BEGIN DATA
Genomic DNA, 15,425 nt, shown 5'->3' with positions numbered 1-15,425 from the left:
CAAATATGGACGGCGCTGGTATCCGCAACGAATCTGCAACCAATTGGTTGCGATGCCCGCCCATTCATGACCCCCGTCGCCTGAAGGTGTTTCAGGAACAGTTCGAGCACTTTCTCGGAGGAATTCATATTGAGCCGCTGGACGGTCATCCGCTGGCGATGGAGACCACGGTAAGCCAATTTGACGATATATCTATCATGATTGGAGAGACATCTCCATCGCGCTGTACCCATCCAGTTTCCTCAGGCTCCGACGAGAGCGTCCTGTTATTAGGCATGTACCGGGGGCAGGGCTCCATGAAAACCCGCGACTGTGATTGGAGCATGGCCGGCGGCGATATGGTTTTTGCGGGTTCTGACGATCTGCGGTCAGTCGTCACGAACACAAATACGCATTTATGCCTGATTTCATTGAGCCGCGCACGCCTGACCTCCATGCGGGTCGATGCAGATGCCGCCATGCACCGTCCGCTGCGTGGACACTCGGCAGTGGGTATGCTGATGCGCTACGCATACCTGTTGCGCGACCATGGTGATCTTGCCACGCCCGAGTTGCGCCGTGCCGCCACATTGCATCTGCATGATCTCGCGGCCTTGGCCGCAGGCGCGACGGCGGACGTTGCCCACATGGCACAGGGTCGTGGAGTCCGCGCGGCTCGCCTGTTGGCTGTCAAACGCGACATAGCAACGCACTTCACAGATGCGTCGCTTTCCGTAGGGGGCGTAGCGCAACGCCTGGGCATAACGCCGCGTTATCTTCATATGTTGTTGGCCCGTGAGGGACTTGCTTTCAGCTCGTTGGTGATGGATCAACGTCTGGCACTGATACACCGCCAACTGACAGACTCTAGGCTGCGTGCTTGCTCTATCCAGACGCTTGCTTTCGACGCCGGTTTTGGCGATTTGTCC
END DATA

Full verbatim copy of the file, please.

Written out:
Genomic DNA, 15,425 nt, shown 5'->3' with positions numbered 1-15,425 from the left:
CAAATATGGACGGCGCTGGTATCCGCAACGAATCTGCAACCAATTGGTTGCGATGCCCGCCCATTCATGACCCCCGTCGCCTGAAGGTGTTTCAGGAACAGTTCGAGCACTTTCTCGGAGGAATTCATATTGAGCCGCTGGACGGTCATCCGCTGGCGATGGAGACCACGGTAAGCCAATTTGACGATATATCTATCATGATTGGAGAGACATCTCCATCGCGCTGTACCCATCCAGTTTCCTCAGGCTCCGACGAGAGCGTCCTGTTATTAGGCATGTACCGGGGGCAGGGCTCCATGAAAACCCGCGACTGTGATTGGAGCATGGCCGGCGGCGATATGGTTTTTGCGGGTTCTGACGATCTGCGGTCAGTCGTCACGAACACAAATACGCATTTATGCCTGATTTCATTGAGCCGCGCACGCCTGACCTCCATGCGGGTCGATGCAGATGCCGCCATGCACCGTCCGCTGCGTGGACACTCGGCAGTGGGTATGCTGATGCGCTACGCATACCTGTTGCGCGACCATGGTGATCTTGCCACGCCCGAGTTGCGCCGTGCCGCCACATTGCATCTGCATGATCTCGCGGCCTTGGCCGCAGGCGCGACGGCGGACGTTGCCCACATGGCACAGGGTCGTGGAGTCCGCGCGGCTCGCCTGTTGGCTGTCAAACGCGACATAGCAACGCACTTCACAGATGCGTCGCTTTCCGTAGGGGGCGTAGCGCAACGCCTGGGCATAACGCCGCGTTATCTTCATATGTTGTTGGCCCGTGAGGGACTTGCTTTCAGCTCGTTGGTGATGGATCAACGTCTGGCACTGATACACCGCCAACTGACAGACTCTAGGCTGCGTGCTTGCTCTATCCAGACGCTTGCTTTCGACGCCGGTTTTGGCGATTTGTCC